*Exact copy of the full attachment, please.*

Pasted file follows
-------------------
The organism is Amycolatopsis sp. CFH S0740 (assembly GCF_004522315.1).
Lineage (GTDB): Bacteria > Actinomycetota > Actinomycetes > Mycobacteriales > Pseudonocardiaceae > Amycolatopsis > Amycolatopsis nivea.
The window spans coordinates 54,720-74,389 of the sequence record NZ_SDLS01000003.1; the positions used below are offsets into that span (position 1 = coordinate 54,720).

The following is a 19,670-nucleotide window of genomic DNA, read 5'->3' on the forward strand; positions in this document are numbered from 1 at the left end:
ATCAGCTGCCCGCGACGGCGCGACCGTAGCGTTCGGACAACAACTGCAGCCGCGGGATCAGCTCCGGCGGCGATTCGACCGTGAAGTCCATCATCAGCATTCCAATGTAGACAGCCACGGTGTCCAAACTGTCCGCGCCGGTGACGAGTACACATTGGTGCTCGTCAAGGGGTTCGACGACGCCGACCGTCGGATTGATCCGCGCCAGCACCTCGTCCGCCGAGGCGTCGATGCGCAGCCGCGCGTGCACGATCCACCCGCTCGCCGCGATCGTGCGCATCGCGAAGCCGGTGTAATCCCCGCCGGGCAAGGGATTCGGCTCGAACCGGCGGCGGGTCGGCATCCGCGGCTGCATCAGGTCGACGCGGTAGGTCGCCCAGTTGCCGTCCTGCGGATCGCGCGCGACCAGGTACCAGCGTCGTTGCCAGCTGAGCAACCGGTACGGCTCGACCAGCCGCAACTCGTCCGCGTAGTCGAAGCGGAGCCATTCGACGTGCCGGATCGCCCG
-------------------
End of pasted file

The organism is Amycolatopsis sp. CFH S0740 (assembly GCF_004522315.1).
Lineage (GTDB): Bacteria > Actinomycetota > Actinomycetes > Mycobacteriales > Pseudonocardiaceae > Amycolatopsis > Amycolatopsis nivea.
The window spans coordinates 54,720-74,389 of the sequence record NZ_SDLS01000003.1; the positions used below are offsets into that span (position 1 = coordinate 54,720).

The following is a 19,670-nucleotide window of genomic DNA, read 5'->3' on the forward strand; positions in this document are numbered from 1 at the left end:
ATCAGCTGCCCGCGACGGCGCGACCGTAGCGTTCGGACAACAACTGCAGCCGCGGGATCAGCTCCGGCGGCGATTCGACCGTGAAGTCCATCATCAGCATTCCAATGTAGACAGCCACGGTGTCCAAACTGTCCGCGCCGGTGACGAGTACACATTGGTGCTCGTCAAGGGGTTCGACGACGCCGACCGTCGGATTGATCCGCGCCAGCACCTCGTCCGCCGAGGCGTCGATGCGCAGCCGCGCGTGCACGATCCACCCGCTCGCCGCGATCGTGCGCATCGCGAAGCCGGTGTAATCCCCGCCGGGCAAGGGATTCGGCTCGAACCGGCGGCGGGTCGGCATCCGCGGCTGCATCAGGTCGACGCGGTAGGTCGCCCAGTTGCCGTCCTGCGGATCGCGCGCGACCAGGTACCAGCGTCGTTGCCAGCTGAGCAACCGGTACGGCTCGACCAGCCGCAACTCGTCCGCGTAGTCGAAGCGGAGCCATTCGACGTGCCGGATCGCCCG